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Moon Backcountry Post Sitting

Moon Backcountry Post Sitting
Moon Backcountry Post Sitting

Moon Backcountry Post Sitting

I find that the moon is a lazy celestial object. Always sitting down on the job. Here I caught the sneaky planetoid before lifting off the backcountry folding chair it was sitting on. Who knows how long it was sitting there. I mean it only moved after I pointed a camera at it… This color is it’s “Blush” of “being caught” sitting down on the job I suspect. I’ve seen a red flush before too. Easily flustered I think… 😜📸

I catch our old orbiting neighbor resting on unusual things all the time walking parallel Ridges along the shadow line. Missed are a million moments in time depending on the angle you find yourself observing a particular scene at. Every different angle will give you an entirely different viewpoint. I’m always looking at angles and what I have to do to achieve the perspective I’m looking for.

The ability to anticipate the way things WILL happen and being there with a camera in your hand is about 50 percent of the photography game. The rest of getting the photo is reliant of your positioning before that time/space moment. My biggest limiting factor besides gravity is topography of course. You can’t walk where there isn’t ground I have found. 😔🤘

Halo’s around the moon are tough to capture. Try it…. I’ve been known to climb on my vehicles roof to get just a little more height. It would be nice to have a folding ladder from time to time too angles being what angles are. . 😜

Location: Bliss Dinosaur Ranch, Wyoming/Montana borderlands (Wyotana)

TItle: Moon Backcountry Post Sitting

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Lone Tree Full Moon

Lone Tree Full Moon
Lone Tree Full Moon

Lone Tree Full Moon

When I get a Full moon setting close to the horizon and JUST enough light, I’m all about getting it behind and in focus with terrestrial objects. It’s always a good thing when this particular tree lines up with astronomic objects (sun moon).

The Lone Tree on a Ridge is about 1/4 miles out from a parallel ridge in this capture. The moon is a little further behind.

Photographic Musings: There were heavily banded clouds with the moon mostly filtered out behind the veil through the twilight.. In an out of view over it’s last hour in the sky this morning which I observed. I am as always, reactive to the light with only a bit of premonition to guide me to the next spot from here. Half the game of photography is knowing when you got the shot and it’s time to move on. Otherwise you spend too much time at the site and miss other opportunities. I move pretty rapidly from interesting situation/alignments of the sun or the moon by driving along parallel ridges.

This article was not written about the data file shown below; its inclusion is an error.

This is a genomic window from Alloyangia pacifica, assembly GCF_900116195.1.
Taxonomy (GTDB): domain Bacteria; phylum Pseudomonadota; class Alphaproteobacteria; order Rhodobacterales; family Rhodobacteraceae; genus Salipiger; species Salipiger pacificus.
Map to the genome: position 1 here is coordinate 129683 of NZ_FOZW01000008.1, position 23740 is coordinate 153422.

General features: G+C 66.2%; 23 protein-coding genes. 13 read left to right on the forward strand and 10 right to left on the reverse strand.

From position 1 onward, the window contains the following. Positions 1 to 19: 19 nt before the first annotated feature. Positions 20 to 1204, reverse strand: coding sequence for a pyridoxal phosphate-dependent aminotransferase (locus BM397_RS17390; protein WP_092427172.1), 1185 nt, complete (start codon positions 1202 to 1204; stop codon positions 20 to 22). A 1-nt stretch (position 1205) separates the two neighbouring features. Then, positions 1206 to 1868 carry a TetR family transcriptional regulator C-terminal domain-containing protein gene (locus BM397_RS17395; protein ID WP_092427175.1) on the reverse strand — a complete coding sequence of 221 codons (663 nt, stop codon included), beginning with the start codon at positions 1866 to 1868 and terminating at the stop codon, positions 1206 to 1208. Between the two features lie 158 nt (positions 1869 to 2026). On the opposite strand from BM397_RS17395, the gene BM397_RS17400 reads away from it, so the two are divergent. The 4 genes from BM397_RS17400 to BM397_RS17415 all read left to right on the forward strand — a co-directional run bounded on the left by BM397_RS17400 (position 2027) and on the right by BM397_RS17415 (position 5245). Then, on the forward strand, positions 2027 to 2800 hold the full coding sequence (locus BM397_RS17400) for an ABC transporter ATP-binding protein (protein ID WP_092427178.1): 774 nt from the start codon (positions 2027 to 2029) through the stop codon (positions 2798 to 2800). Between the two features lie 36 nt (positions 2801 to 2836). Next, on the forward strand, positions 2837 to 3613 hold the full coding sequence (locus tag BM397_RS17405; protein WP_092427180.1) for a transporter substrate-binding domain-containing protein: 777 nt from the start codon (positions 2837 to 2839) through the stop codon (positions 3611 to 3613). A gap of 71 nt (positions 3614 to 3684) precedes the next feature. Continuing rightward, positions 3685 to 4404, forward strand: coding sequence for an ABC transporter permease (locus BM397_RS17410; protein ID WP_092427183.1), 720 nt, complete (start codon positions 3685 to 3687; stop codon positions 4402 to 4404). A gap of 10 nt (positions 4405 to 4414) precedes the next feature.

I work the “Shadow” line on the opposite ridge by driving along it and “seeing” what develops as I move. The cool stuff to photograph as in “I know it when I see it”. There are times I see things that are virtually impossible to capture. This veiled sun was ‘easy”. A partially veiled moon behind this tree is a common occurrence. This is low low light to catch that tree pre-sunrise in mid-civil twilight.

Location: Bliss Dinosaur Ranch, Wyoming/Montana borderlands. (Wyotana)

Title: Lone Tree Full Moon

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Protective of the Sun by Frank Bliss

Protective of the Sun by Frank Bliss
Protective of the Sun by Frank Bliss

Protective of the Sun by Frank Bliss (This is an ART/PHOTO Hybrid)

Do you see things in Clouds? 👀📸 What do you imagine here?

Now that I mentioned this is art, I would point out that only 1/4 of it actually is art, the rest of it is a 100 percent real image. All work and no play make photorealistic Frank a Dull Boy. I like to follow up on the potential for this kind of work on a particular image if I get the time/chance. I usually have to make the time in the middle of an otherwise photorealism filled day. In the world of the digital darkroom, I get to play a bit. This is a slightly modified Wyotana borderland sunset from last week. One week is my turn around time now from taking an image to possibly posting it.